The question of how to fight slanders and defamations, which are flooding cyberspace, has been discussed on various occasions from many viewpoints.
Any regulatory measures, however, could infringe on freedom of expression and speech. No definite solution to the problem, unfortunately, has so far been found.
It appears that the situation is at a standstill partly because it remains unclear how precisely online service providers, which offer the means and opportunities for posting messages, are working to address the issue.
Major online service providers, such as Twitter Inc., Facebook Inc. and Yahoo Japan Corp., are called digital “platformers” because they provide platforms for exchanging information. While the posters of messages are primarily responsible for what they post, many people have also pointed out problems on the part of these platform providers.
These companies have tried to address the issue.
Some have set their own screening standards and have deleted posts that they classified as threats, discriminatory remarks, copyright violations or other irregularities. They have also suspended user accounts of the posters of similar content.
Some platform providers say they have introduced artificial intelligence systems for monitoring online posts around the clock.
Still, murmurs and complaints never stop making the rounds. The complainers cite slow platform provider reactions, questionable posts left undeleted, one-sided blocking of user accounts and ambiguous screening standards, for example.
Certainly, it is often quite difficult to decide instantly if an online post is a rightful criticism or comment or constitutes a human rights infringement. We understand the difficulties platform providers face.
That said, they have so far only taken nontransparent approaches or have left everything to be handled by their head offices overseas. We should point out that they have lacked a willingness to have a serious dialogue with society.
Users of platform services want to know what kind of deletion requests they receive, how many such requests they receive, and what screening standards and organizational setups they use to deal with such requests.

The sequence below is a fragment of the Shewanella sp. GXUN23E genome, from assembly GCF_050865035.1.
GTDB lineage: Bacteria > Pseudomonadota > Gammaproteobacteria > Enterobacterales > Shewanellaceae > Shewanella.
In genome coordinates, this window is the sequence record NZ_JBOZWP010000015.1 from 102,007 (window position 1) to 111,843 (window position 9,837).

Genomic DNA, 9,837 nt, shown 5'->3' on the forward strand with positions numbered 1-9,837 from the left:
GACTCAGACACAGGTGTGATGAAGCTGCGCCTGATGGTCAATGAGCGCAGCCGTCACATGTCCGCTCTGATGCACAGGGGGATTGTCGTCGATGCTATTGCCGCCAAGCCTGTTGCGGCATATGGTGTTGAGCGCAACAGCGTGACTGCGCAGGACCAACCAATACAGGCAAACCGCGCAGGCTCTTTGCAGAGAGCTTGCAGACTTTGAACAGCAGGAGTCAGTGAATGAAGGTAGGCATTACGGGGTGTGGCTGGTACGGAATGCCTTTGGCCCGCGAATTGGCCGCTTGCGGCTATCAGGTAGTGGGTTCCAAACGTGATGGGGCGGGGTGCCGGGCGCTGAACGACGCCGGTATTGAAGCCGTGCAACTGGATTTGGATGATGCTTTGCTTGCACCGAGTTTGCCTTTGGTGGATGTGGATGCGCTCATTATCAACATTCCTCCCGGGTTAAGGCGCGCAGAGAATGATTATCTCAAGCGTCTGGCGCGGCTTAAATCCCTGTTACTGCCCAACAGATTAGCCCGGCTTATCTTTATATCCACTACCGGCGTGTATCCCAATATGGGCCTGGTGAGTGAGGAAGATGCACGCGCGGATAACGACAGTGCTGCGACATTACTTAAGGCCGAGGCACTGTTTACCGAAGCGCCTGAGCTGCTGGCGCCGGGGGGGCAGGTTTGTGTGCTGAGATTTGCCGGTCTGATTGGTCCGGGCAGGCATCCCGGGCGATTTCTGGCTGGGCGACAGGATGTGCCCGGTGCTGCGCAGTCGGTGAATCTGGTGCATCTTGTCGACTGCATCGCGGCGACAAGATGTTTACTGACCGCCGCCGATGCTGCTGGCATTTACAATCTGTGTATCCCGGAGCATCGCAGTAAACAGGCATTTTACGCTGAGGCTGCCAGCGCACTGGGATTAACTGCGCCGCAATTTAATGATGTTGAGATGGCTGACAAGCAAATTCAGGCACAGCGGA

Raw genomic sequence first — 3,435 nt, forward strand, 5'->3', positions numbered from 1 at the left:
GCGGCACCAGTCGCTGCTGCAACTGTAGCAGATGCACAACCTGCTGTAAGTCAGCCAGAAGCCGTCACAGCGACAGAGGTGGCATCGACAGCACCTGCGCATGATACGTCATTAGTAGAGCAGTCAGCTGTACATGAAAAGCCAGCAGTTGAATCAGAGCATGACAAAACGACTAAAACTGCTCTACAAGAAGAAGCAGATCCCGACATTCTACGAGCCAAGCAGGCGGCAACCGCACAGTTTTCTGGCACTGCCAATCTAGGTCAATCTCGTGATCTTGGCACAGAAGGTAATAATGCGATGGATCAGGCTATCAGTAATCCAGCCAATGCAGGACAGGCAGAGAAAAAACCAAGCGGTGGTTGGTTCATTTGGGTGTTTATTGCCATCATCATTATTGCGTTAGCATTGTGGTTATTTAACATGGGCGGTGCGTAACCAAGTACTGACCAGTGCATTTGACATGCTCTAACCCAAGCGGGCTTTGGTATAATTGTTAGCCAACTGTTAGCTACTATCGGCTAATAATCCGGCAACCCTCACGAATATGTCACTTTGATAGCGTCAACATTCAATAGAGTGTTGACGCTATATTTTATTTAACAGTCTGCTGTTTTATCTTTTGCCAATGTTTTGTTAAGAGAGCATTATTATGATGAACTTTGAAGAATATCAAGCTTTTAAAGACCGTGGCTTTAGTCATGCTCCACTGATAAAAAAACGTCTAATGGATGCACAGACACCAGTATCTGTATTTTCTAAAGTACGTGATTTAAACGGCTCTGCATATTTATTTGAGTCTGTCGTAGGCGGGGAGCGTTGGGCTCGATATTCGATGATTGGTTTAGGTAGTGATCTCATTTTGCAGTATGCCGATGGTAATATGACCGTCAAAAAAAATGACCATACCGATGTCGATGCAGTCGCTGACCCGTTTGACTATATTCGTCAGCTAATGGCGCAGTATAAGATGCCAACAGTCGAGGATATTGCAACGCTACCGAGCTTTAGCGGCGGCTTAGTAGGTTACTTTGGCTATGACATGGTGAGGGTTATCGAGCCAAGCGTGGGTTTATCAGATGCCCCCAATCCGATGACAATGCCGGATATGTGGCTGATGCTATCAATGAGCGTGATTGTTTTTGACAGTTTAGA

The platform providers should answer those questions by explaining specifically, among other things, what they have done so far, what challenges they face and what issues they need to study in the years to come.
Some European countries obligate platform providers to delete questionable posts without delay and impose huge penalties in cases of violation.
That is certainly an effective measure for minimizing victimization, but that comes with the concerns that it could lead platform providers into deleting posts haphazardly for fear of possible sanctions or could turn mere private companies into organs of speech control.
A group of lawyers and other experts who have been working on hate speech countermeasures have proposed setting up a third-party organ, independent of the government, which would screen online posts upon request. This body would call on platform providers to take appropriate measures, including deletion.
It is desirable, in a democratic society, to minimize any regulations on free expression.
Fact-based, in-depth discussions are indispensable for preventing excessive intervention. It is the duty of platform providers to disclose data and information that would precisely serve as the “platform” for such discussions.
The same could also be said of measures to be taken against fake news.
Professional wrestler Hana Kimura died in May after being viciously slandered on social media. Her likely suicide prompted platform providers to say they will study remedial measures.
The companies should realize the gravity of their social responsibility and come up with concrete actions.